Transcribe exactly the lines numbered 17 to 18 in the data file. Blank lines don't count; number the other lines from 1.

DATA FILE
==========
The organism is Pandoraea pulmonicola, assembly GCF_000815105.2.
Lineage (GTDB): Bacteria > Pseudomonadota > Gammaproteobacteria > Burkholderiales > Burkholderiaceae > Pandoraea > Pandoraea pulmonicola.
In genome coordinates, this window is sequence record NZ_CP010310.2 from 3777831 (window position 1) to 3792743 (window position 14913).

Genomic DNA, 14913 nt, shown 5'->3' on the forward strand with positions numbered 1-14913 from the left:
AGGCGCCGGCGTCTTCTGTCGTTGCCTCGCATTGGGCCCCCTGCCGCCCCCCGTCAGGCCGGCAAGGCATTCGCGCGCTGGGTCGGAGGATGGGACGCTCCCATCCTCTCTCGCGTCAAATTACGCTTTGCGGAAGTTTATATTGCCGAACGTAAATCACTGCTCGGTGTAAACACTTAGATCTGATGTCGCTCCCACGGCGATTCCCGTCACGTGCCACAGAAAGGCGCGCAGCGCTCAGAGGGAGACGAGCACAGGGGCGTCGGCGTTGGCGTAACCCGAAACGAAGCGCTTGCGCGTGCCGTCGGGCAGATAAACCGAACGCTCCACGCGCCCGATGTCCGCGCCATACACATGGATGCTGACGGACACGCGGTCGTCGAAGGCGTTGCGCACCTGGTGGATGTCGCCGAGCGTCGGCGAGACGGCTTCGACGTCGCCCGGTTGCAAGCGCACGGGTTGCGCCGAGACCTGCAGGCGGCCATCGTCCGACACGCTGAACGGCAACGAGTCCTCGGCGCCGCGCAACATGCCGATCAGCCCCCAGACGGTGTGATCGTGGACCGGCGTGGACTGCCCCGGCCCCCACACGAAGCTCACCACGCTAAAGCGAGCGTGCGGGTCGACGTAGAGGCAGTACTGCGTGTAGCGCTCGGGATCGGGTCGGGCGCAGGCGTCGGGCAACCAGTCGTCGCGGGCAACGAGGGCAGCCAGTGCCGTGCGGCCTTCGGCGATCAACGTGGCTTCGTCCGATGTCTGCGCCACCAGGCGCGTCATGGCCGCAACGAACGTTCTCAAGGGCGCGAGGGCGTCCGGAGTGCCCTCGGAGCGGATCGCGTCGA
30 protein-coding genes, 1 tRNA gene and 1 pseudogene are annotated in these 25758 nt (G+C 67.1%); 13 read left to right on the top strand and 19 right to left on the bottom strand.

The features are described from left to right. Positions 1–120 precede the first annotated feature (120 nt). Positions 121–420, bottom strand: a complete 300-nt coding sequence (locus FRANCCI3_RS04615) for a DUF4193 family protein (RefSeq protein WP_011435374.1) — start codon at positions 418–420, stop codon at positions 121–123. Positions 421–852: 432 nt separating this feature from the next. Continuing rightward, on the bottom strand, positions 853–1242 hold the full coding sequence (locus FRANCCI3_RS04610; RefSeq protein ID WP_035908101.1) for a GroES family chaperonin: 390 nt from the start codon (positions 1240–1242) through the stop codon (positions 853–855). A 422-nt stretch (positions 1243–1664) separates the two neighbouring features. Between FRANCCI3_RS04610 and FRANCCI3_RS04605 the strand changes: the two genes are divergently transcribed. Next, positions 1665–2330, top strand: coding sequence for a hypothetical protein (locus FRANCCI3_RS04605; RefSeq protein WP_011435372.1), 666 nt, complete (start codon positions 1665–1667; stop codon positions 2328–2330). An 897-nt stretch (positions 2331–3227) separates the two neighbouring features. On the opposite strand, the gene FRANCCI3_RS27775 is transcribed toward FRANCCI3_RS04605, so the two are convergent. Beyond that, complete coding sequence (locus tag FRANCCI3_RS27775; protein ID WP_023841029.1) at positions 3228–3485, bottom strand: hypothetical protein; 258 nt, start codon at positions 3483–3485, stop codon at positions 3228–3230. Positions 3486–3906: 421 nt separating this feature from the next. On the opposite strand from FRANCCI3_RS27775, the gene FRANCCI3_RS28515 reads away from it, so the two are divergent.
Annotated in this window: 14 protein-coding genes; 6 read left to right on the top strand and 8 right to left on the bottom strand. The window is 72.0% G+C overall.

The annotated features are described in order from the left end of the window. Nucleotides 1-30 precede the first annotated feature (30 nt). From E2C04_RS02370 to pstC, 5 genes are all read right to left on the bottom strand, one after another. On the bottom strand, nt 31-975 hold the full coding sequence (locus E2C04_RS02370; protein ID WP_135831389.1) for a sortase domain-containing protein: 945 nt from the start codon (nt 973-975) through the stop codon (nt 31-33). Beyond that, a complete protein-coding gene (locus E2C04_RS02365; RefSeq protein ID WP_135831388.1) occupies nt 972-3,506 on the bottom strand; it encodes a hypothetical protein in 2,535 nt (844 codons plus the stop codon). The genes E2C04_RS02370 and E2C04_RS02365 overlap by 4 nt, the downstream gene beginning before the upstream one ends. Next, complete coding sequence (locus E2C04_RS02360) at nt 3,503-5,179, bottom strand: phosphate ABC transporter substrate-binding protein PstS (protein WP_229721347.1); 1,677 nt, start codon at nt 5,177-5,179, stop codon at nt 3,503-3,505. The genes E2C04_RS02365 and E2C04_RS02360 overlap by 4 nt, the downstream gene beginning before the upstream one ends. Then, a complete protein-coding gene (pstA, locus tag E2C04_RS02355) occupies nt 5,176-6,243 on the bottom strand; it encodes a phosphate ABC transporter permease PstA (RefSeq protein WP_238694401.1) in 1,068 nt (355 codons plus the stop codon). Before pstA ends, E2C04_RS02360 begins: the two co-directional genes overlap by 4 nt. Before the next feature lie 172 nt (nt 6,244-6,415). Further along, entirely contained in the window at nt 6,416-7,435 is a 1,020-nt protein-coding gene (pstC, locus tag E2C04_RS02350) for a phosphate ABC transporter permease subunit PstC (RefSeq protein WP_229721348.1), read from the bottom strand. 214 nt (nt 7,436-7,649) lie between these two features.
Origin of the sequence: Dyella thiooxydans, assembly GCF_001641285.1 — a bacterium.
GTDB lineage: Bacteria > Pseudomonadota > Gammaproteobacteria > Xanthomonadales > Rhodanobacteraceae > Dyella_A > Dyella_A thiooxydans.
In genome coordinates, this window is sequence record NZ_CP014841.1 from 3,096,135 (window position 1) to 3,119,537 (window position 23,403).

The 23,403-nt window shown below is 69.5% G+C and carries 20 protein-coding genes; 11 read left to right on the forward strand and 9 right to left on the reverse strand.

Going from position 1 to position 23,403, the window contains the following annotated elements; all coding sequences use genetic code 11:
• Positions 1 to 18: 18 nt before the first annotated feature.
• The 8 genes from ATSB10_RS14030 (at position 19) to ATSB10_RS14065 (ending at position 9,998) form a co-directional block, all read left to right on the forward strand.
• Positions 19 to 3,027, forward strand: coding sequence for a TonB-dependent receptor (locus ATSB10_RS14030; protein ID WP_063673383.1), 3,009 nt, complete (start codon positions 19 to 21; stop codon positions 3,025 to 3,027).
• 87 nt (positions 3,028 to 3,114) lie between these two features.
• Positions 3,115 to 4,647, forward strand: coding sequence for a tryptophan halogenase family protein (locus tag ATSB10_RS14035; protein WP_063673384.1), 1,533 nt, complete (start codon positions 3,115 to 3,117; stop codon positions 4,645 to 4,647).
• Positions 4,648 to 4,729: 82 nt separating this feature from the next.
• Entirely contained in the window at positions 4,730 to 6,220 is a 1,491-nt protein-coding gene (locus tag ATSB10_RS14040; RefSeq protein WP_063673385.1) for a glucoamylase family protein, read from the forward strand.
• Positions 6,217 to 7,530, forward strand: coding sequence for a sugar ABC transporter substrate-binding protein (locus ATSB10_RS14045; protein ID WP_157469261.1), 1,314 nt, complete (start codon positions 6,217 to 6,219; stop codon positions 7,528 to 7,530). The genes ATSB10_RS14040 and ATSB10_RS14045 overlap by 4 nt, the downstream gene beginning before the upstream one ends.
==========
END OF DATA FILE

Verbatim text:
• Positions 19 to 3,027, forward strand: coding sequence for a TonB-dependent receptor (locus ATSB10_RS14030; protein ID WP_063673383.1), 3,009 nt, complete (start codon positions 19 to 21; stop codon positions 3,025 to 3,027).
• 87 nt (positions 3,028 to 3,114) lie between these two features.